Vegetarians vehemently shape quality ingredients into patties and cook them. It’s the mission of, “Look at this great, nutritious, cohesive combination that I’ve made!” I say this with the utmost respect -- I was that earnest vegetarian for a good 15 years. Now, as more of a mindful omnivore, I view a recipe such as the “Carrot Barley Galettes,” from Chocolate & Zucchini, with culinary curiosity. How will these patties hold together, I wonder. Why use a rolled grain? The inclusion of nutritional yeast always interests me, as it will add a cheesy, rich flavor. My ultimate concern, of course, is how will these galettes taste?

I took a few liberties with ingredient substitutions, here. After all the hype about using carrots, I went ahead and grated a golden beet instead. No one would mind such a swap. And instead of using rolled barley, I used easy-to-find rolled oats. The rolled oat has been flattened and toasted, enabling it to absorb more liquid and to cook quicker. Also, I used chia seeds rather than flax seeds. I figured the “binding” purpose could be achieved by any such seed -- and this is exactly how a creative vegetarian would think. I combined and soaked my ingredients for two-and-a-half hours.

Be ready for your patties to soak up a lot of olive oil in the frying pan. They tasted great: shallot, cumin, and crispy edges. I made sure to treat my galettes to a dab of Sriracha hot chili sauce and some cilantro sprigs.

Next, I made 20 of the “Broccoli Eggrolls,” from The Perfect Pantry, as if frying the aforementioned galettes wasn’t enough of an indulgence. These were right on: crispy and addictive. Buy some eggroll wraps, and get silly with your filling and folding.

Instead of using diced chicken, I cooked some ground turkey. Of course, any meat -- or even tofu -- would be fine. You know I defrosted some frozen broccoli, rather than using fresh. I included a handful of crispy mung-bean sprouts in my mix.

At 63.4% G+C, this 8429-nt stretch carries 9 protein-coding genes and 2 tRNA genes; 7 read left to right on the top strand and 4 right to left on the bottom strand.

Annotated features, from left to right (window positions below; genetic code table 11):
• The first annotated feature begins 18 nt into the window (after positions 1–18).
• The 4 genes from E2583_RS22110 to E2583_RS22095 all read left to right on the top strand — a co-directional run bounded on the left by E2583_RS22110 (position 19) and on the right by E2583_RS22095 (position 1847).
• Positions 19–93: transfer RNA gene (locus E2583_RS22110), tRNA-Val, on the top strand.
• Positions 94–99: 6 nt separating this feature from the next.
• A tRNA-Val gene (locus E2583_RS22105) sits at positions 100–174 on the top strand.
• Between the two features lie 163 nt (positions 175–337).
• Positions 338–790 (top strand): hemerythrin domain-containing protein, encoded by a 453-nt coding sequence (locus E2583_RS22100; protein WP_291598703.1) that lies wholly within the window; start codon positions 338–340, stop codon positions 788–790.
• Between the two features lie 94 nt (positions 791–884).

If you find a bottled plum sauce that you like, that would be fine. I went ahead and made my own. It’s a simple mix of plum jam, vinegar, brown sugar, dried onion, red pepper, garlic, and ground ginger. This makes a tart and bright sauce that is perfect to dip your eggrolls into. Beware of these eggrolls: you may enjoy them too much!


Not yet ready to calm down, I also made the “Blueberry Buckle,” from Smith Bites. I’m too eager to enjoy the berries that are beginning to appear at my Food Coop. This is definitely my kind of cake.

My version did not “buckle,” but it was a wonderfully moist coffee cake, topped with sugary crumbs. I do love using a springform pan. I baked my cake for 60 minutes.

Gold Beet (1) = .87¢
Rolled Oats (7 oz.) = .31¢
Shallots (2) = .62¢
Mushrooms (1/4 lb.) = .88¢
Lemon (1) = .19¢
Blueberries (1 pint) = $3.74

RECIPES: all successful exercises: the galette formula yields patties with integrity, crispy eggrolls are fantastic dipped in plum sauce, and a blueberry buckle is like a comforted sigh
galettes can soak for hours, but are formed and fried in 30 minutes; unless you’re an old pro, take care when you roll and fill your eggrolls (the frying is quick); dedicate 90 minutes to cake creation and baking
TASTES: the winning galette combo includes a sweet vegetable, a grain cooked until crunchy, shallot, and cumin; crispy eggrolls give what you put in -- meat, veg, sauces -- and are made exquisite with a dip in plum sauce; butter + sugar + blueberries = building blocks of happiness

Feeling ambitious, I will next cook the “Negroni Chicken with Braised Blood Oranges,” from the January 2011 issue of Bön Appetit. I’m only too interested in this ode to one of my favorite cocktails, as well as the inclusion of currently attractive blood oranges. See my meal when you come back to my site on Monday, April 18.